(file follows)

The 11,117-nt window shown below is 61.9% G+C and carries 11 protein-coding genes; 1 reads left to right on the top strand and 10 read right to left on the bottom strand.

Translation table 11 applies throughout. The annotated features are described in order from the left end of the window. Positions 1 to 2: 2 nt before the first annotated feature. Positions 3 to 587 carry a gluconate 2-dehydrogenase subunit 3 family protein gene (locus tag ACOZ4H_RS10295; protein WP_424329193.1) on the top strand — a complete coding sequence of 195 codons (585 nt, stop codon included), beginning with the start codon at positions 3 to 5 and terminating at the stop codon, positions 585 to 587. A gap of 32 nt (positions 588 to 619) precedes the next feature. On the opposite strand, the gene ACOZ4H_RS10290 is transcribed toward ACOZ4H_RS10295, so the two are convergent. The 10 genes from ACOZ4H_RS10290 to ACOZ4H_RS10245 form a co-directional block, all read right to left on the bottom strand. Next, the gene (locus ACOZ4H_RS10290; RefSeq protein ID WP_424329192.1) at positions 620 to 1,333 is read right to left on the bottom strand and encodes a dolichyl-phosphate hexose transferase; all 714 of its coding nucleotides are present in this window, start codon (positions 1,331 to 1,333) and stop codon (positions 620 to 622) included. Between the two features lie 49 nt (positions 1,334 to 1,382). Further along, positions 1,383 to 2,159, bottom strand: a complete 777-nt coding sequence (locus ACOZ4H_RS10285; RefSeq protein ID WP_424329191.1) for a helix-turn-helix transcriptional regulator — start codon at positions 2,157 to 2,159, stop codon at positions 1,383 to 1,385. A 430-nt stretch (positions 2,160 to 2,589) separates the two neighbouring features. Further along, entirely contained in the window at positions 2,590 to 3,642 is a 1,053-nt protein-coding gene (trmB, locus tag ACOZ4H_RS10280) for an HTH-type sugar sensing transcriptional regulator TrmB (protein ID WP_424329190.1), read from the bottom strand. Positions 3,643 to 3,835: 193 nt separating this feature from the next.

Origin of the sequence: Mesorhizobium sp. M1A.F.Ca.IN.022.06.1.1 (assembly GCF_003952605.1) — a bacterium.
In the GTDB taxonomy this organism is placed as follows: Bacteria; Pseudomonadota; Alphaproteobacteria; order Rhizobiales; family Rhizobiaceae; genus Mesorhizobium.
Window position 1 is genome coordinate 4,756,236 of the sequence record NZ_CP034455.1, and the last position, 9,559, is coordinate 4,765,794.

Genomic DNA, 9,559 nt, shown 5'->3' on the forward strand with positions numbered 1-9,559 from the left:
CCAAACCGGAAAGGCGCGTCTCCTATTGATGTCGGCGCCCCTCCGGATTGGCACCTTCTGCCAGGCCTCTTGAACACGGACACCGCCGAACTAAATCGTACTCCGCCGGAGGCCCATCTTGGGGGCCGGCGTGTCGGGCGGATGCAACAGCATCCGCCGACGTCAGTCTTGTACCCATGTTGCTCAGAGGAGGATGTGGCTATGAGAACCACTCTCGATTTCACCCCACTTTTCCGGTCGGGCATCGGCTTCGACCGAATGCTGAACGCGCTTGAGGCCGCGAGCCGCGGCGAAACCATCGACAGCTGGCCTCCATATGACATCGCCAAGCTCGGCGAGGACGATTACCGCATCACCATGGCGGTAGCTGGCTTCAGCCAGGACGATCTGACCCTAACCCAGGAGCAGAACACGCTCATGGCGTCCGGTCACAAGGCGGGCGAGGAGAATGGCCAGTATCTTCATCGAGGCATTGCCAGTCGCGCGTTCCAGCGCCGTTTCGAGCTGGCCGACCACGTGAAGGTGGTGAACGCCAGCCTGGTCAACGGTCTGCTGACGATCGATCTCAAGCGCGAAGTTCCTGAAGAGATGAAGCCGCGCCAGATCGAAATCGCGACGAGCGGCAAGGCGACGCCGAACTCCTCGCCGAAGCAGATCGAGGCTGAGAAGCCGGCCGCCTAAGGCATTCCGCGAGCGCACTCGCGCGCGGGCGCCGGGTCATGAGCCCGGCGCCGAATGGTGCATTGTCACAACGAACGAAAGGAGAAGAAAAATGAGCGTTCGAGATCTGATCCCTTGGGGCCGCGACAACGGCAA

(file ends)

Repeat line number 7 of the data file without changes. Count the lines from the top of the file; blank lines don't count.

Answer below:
CCAAACCGGAAAGGCGCGTCTCCTATTGATGTCGGCGCCCCTCCGGATTGGCACCTTCTGCCAGGCCTCTTGAACACGGACACCGCCGAACTAAATCGTACTCCGCCGGAGGCCCATCTTGGGGGCCGGCGTGTCGGGCGGATGCAACAGCATCCGCCGACGTCAGTCTTGTACCCATGTTGCTCAGAGGAGGATGTGGCTATGAGAACCACTCTCGATTTCACCCCACTTTTCCGGTCGGGCATCGGCTTCGACCGAATGCTGAACGCGCTTGAGGCCGCGAGCCGCGGCGAAACCATCGACAGCTGGCCTCCATATGACATCGCCAAGCTCGGCGAGGACGATTACCGCATCACCATGGCGGTAGCTGGCTTCAGCCAGGACGATCTGACCCTAACCCAGGAGCAGAACACGCTCATGGCGTCCGGTCACAAGGCGGGCGAGGAGAATGGCCAGTATCTTCATCGAGGCATTGCCAGTCGCGCGTTCCAGCGCCGTTTCGAGCTGGCCGACCACGTGAAGGTGGTGAACGCCAGCCTGGTCAACGGTCTGCTGACGATCGATCTCAAGCGCGAAGTTCCTGAAGAGATGAAGCCGCGCCAGATCGAAATCGCGACGAGCGGCAAGGCGACGCCGAACTCCTCGCCGAAGCAGATCGAGGCTGAGAAGCCGGCCGCCTAAGGCATTCCGCGAGCGCACTCGCGCGCGGGCGCCGGGTCATGAGCCCGGCGCCGAATGGTGCATTGTCACAACGAACGAAAGGAGAAGAAAAATGAGCGTTCGAGATCTGATCCCTTGGGGCCGCGACAACGGCAA